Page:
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Why you should fail fast

Failing is part of the Startup culture. To fail fast is key. Fail fast in order to learn. So why is failure still something uncomfortable for the business community outside the tech and startup world? Maybe because the school system often teaches us that there is one correct answer to questions. Or maybe because traditionally religion taught us that either you do the right thing or you should feel ashamed. People are often reluctant to answer something wrong.

I recently read that the Swedish government has set up a workshop to learn more about the Startup culture. In politics it’s all about never failing and always giving the right answer. Failure is dangerous. In the startup world it’s even encouraged to fail and thus to learn. The outcome of that workshop will sure be interesting.

Facebook has a quote at their HQ stating that “done is better than perfect”. Another common way of thinking in the Startup world is the loop: “build-measure-learn”. Don’t spend too much time before you get your product out on the market. You can’t get it perfect anyway without getting a prototype or beta version out. It’s better to gather some feedback and real user experience in order to understand how to iterate and polish your product.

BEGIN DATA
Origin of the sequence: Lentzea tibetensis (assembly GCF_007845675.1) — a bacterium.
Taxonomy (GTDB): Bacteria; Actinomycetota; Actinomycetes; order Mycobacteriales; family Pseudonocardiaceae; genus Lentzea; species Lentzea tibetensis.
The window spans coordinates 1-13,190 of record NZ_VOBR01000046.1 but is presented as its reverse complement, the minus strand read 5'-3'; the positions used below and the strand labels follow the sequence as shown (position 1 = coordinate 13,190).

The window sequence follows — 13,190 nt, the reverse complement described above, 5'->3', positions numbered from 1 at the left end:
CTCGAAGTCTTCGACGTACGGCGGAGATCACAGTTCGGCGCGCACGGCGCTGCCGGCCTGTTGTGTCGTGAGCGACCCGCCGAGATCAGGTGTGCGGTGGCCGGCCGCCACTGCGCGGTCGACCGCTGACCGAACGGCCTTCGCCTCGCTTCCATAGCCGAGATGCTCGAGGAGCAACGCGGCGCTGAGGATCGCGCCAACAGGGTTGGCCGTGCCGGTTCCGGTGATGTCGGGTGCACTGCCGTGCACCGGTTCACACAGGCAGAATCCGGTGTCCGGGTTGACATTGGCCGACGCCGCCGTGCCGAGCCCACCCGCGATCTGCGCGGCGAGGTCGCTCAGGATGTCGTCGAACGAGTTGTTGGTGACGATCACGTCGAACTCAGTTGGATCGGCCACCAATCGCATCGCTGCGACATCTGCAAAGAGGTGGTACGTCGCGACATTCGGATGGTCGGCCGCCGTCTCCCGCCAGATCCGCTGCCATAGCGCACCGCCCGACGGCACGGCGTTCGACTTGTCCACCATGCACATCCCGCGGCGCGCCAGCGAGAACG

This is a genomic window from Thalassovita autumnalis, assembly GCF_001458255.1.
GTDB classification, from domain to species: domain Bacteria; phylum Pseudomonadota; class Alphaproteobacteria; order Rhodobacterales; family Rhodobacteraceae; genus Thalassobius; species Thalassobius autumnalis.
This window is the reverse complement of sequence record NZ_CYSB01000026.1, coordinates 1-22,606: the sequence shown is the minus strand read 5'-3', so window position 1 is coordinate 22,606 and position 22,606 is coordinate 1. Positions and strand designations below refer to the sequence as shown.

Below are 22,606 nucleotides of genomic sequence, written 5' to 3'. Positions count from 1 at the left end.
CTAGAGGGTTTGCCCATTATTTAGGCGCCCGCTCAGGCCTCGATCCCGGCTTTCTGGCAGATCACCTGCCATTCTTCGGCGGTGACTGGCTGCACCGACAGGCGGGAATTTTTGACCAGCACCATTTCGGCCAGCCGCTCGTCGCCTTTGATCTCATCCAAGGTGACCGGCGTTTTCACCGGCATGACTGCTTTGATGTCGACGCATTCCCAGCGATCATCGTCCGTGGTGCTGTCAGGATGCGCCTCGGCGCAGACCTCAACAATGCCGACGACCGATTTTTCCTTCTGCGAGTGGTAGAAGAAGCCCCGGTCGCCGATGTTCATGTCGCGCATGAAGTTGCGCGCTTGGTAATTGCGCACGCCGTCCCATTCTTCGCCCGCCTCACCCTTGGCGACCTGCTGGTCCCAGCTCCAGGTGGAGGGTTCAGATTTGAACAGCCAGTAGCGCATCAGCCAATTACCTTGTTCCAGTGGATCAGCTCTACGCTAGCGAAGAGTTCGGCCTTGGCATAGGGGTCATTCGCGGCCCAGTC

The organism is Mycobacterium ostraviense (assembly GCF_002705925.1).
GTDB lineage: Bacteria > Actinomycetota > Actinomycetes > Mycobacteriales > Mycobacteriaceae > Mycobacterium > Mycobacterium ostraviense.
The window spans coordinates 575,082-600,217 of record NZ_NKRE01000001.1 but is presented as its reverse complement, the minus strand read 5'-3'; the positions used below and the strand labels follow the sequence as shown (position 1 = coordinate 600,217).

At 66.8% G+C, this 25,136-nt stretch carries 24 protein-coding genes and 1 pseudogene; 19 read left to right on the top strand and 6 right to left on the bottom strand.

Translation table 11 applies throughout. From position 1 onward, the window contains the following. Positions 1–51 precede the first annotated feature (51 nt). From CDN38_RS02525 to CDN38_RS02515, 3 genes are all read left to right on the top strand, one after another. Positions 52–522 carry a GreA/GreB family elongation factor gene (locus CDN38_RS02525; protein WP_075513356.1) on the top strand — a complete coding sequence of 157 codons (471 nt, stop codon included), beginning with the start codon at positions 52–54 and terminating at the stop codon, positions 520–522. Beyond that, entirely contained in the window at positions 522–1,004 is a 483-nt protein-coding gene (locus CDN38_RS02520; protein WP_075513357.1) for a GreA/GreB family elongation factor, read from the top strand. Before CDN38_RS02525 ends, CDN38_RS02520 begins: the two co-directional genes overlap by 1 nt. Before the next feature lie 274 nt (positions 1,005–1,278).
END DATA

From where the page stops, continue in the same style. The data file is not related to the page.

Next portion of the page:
In Uppsala, an old university town in Sweden, there is an old and (now) debated quote that states that “to think free is great but to think right is greater”. Our school system was built around the industrial society where the key was to learn your place in the system and only do the right thing in the right way. Today, even being a top student who has learnt how to memorize the right answers, is not enough. Problem solving and flexibility are prerequisites for today’s world and work life. Still, we are often obsessed with the right answer.

What does this mean in the long run? Will curiosity be encouraged? To keep an open mind and flexible attitude along the way enables you to actually see the occasional and rare opportunities presented to you along the way. Things can easily be missed out if one is too determined in doing the right thing too focussed on giving the right answer. The only thing we can know for sure is that change is the only constant thing and markets and societies evolve.

The future will probably be for them who stay curious, learn by their failures and are ready to re-evaluate what they believe is the one correct answer.

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